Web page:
Back when the PlayStation 5 was initially announced, one of the first games showcased for the upcoming console was the third-person platformer, Ratchet & Clank: Rift Apart. The new game was revealed as a continuation of the franchise, and channeled a certain level of confidence in order to attempt to reignite a franchise already partially rebooted in 2016. The new game clearly needed to bring old fans back, pull new ones in and create something that feels new and fresh, yet also familiar. Ratchet & Clank: Rift Apart was also announced for a next-generation console and, therefore, had to bring the franchise into the future to deliver the next-generation experience fans expect.

Since the launch of the PlayStation 5, there have been many fantastic games released on the console, from Marvel’s Spider-Man: Miles Morales through to Horizon Forbidden West. Since 2020 and the birth of the PlayStation 5, however, very few games have truly utilised the system’s technology to create an experience worthy of being called “next-generation”, which is where Ratchet & Clank: Rift Apart truly sets itself apart from all other titles. Calling Ratchet & Clank: Rift Apart the first, and one of the only “next-generation” titles for the PlayStation 5 is not an exaggeration, rather it’s a title the game more than earns and deserves.

As a whole, there is so much Ratchet & Clank: Rift Apart does right that it is hard to be able to remove oneself from everything and look at the game critically. Obviously, it is not perfect, no game ever could be, however, it comes pretty close. One of the first noticeable differences between the game and others played on the PlayStation 5 is how well the game utilises the PlayStation 5s ultra-high-speed storage, allowing players to seamlessly and instantaneously swap between dimensions or characters in-game, with loading screens becoming a relic ofthe past. Loadscreens are a staple in games, which is why the moment they are gone for good it instantly stands out. While playing through Ratchet & Clank: Rift Apart there were many moments where a loading screen would normally present, resulting in a notion of a reprieve about to take place; only to find the action continuing on without a breath. It is fantastic, yet definitely something to get use to.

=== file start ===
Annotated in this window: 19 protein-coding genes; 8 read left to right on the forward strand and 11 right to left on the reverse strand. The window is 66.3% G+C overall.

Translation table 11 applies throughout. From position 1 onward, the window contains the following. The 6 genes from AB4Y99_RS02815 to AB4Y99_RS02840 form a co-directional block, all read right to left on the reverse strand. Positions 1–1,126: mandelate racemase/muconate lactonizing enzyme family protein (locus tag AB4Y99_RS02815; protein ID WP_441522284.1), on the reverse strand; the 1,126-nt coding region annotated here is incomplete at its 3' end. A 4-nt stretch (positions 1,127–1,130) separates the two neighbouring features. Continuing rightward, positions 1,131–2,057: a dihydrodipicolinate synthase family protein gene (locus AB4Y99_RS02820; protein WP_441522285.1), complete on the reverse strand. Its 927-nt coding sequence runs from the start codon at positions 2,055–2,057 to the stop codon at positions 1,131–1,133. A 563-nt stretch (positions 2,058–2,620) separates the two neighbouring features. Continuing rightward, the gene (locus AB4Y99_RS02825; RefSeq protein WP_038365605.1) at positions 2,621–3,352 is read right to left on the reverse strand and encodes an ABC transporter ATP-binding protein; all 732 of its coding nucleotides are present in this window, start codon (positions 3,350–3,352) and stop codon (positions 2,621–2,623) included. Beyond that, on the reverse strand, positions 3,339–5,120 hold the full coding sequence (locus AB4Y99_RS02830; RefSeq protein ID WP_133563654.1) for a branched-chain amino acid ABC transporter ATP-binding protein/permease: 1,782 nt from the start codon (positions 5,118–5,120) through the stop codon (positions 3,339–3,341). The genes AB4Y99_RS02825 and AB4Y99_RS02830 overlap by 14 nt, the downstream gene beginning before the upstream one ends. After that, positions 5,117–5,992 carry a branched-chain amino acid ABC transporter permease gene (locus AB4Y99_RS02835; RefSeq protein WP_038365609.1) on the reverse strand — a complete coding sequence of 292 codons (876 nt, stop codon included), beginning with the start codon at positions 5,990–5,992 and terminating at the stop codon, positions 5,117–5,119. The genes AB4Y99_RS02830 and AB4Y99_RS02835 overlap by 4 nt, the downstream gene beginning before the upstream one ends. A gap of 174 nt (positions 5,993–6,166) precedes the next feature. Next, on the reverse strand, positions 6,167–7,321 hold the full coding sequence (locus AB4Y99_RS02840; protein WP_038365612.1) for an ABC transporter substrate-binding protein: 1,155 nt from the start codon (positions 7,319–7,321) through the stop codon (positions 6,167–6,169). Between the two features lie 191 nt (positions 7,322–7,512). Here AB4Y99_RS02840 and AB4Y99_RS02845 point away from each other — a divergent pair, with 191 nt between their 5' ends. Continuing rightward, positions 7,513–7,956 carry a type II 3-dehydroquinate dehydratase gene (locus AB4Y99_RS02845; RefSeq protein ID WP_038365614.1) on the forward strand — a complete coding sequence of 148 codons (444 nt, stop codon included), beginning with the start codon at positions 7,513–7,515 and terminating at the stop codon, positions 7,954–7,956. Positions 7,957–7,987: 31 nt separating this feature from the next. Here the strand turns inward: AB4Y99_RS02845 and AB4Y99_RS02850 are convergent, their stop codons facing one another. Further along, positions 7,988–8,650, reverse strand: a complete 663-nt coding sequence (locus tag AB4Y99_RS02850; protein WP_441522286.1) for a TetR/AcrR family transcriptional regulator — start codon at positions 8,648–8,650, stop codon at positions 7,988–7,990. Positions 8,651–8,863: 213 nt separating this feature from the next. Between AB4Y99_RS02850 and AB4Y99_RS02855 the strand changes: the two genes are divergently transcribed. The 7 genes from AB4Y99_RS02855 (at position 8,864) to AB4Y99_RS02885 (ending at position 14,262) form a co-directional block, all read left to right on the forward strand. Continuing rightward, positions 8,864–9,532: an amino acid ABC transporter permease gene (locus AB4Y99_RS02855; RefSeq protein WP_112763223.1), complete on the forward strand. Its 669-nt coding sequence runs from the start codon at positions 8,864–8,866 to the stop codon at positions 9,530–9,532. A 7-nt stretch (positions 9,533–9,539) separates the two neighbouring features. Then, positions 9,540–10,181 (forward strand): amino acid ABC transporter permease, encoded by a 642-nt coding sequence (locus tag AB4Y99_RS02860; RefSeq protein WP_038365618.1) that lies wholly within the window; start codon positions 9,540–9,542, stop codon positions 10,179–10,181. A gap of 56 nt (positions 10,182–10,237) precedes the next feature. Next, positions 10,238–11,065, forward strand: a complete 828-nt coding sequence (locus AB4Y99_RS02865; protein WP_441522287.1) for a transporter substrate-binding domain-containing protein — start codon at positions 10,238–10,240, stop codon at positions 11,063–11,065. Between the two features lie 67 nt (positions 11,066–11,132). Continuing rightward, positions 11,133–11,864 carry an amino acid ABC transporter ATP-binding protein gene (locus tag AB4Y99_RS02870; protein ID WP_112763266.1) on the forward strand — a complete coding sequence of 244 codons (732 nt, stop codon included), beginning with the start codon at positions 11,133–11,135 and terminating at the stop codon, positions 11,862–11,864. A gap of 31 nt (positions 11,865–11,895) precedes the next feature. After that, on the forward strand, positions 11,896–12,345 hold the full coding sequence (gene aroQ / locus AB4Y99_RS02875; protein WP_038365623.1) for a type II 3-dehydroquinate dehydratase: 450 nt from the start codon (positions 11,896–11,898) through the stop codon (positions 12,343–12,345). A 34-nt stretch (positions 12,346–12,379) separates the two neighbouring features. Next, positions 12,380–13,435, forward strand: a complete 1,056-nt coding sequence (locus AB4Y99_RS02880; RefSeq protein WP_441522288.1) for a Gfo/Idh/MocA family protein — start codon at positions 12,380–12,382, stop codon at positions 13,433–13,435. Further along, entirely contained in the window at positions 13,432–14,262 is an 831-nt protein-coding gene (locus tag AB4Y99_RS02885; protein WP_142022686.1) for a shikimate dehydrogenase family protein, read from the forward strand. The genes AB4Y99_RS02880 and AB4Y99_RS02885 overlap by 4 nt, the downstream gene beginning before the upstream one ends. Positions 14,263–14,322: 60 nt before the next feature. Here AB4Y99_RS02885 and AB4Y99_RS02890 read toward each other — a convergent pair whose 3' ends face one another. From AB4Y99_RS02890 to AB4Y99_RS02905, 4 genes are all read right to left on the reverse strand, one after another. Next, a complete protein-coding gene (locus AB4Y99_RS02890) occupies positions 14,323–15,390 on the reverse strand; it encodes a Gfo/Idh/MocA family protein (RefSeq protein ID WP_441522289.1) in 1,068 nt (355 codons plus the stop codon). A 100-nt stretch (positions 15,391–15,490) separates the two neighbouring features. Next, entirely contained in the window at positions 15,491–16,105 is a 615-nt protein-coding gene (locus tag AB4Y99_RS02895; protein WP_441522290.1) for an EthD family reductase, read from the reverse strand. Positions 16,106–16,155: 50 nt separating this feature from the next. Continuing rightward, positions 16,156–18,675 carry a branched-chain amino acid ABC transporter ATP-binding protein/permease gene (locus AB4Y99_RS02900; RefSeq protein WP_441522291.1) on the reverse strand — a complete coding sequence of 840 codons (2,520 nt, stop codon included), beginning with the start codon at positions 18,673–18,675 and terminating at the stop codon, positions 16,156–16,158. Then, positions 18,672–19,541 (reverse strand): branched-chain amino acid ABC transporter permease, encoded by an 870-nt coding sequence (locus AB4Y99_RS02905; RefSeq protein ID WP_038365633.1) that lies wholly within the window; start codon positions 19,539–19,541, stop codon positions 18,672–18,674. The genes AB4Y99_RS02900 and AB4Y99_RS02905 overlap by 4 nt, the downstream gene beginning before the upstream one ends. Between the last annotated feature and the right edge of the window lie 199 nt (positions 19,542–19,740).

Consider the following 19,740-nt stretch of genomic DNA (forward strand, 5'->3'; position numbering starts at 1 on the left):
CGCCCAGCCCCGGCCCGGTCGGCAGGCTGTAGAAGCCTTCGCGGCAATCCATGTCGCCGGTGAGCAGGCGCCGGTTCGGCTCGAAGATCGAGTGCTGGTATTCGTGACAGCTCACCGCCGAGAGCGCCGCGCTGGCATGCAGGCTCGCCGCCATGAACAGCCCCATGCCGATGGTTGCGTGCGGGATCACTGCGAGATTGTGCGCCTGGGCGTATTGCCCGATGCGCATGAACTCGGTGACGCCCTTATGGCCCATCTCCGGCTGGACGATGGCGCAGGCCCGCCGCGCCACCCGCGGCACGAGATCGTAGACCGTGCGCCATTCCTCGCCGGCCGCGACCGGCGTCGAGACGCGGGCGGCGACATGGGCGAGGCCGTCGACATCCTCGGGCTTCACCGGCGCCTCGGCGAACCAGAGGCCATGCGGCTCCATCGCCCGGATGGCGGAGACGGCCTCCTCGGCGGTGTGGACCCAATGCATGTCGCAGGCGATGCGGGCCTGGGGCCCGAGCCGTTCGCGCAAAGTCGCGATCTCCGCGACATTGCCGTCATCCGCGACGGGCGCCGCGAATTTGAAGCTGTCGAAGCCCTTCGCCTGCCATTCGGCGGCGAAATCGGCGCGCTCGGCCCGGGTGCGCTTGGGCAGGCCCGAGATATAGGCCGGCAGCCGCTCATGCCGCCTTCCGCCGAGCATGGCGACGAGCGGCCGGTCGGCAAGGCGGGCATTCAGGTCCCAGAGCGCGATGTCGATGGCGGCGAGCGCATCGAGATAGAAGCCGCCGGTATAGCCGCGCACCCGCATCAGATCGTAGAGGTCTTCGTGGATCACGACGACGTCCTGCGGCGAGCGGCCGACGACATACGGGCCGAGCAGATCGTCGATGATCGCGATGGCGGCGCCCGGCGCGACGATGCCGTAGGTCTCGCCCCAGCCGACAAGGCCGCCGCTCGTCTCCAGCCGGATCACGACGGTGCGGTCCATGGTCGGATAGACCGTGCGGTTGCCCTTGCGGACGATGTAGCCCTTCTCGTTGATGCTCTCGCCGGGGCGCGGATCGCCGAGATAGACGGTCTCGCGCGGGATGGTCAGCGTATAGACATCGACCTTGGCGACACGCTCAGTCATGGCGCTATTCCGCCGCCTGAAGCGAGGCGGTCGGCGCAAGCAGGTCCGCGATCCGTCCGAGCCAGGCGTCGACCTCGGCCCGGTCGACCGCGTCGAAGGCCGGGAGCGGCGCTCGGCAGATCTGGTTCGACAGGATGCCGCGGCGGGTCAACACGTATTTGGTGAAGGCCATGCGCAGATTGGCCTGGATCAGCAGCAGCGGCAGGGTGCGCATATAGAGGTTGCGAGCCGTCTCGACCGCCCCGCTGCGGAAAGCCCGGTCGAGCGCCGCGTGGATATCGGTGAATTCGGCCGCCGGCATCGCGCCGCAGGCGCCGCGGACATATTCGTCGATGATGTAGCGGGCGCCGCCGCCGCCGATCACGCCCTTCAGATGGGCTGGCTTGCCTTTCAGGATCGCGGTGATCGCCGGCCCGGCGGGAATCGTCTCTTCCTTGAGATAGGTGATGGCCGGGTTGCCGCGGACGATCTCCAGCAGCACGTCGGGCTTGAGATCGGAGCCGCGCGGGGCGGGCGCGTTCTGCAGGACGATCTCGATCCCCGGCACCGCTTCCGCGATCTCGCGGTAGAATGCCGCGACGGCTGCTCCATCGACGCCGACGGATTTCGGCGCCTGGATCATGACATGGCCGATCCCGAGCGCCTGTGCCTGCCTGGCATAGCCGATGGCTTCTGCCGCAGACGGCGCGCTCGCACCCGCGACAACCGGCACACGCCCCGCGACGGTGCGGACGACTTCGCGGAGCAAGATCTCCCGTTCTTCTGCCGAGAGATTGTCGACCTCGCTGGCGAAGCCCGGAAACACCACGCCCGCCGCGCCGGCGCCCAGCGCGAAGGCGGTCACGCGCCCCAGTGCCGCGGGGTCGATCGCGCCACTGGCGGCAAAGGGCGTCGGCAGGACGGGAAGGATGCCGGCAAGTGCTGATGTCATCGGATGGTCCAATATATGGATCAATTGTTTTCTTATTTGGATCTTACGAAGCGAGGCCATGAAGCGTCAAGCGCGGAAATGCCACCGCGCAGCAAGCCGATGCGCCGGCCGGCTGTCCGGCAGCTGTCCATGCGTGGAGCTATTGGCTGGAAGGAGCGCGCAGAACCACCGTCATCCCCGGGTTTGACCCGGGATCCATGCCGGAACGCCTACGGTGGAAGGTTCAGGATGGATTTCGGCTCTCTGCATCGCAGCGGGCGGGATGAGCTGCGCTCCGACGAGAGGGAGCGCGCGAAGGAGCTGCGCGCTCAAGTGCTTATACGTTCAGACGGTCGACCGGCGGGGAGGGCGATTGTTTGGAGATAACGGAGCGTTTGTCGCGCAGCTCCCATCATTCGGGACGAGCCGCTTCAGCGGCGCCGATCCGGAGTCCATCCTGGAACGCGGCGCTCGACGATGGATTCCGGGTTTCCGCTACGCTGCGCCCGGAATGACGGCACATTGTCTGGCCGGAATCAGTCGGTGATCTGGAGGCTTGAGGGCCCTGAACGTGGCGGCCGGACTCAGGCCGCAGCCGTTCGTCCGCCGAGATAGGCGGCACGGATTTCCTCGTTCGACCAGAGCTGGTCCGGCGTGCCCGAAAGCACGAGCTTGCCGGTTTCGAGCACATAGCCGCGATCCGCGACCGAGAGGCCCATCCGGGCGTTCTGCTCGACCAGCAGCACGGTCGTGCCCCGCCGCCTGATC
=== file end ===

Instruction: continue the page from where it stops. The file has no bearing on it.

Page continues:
While being the first new Ratchet & Clank game in nearly a decade, the game is still very much a traditional Ratchet & Clank game. As such, the whole “saving the universe” trope still feels just as thrilling and exciting as it did back in the day. The game also manages to achieve the impossible by adding a new character, Rivet, into a well known and well-established mix and blending it in so flawlessly it is hard to imagine the series without them.

Rivet, the most significant addition to the franchise, is one of the most enduring and fully fleshed out characters to be introduced in gaming in recent memory. It’s never an easy task to introduce a brand new main character into a franchise that has been around for as long as Ratchet & Clank has; without it seeming jarring or pointless. Yet in the case of Rivet, it feels more like a natural progression for the story of the game. The addition of the character allows the game to explore deeper topics surrounding mental health, which the franchise could not approach before. She is also more than just a female version of Ratchet; instead, she is a character with a unique personality and story to tell, and feels inseparable from the game. The addition of Rivet also works to highlight the aforementioned lack of load times as swapping between Ratchet and Rivet is always smooth and instantaneous, making it an absolute pleasure to instantly change between them during the game, and experience the differences in playstyle each character brings.

To top it off, Ratchet & Clank: Rift Apart is also one of the most heartwarming stories to have come out of the franchise thus far. The writing perfectly strikes a balance between emotionally charged moments and the usual comedic silliness players have come to expect. While technically being a follow up to 2013s “Into the Nexus“, the story in Ratchet & Clank: Rift Apart is so well told, and the gameplay so easy to pick up, that it does not rely on prior knowledge to be enjoyed. Of course, those who have played the original titles will be treated to plenty of tiny little throwbacks and fan moments – all of which heighten the experience.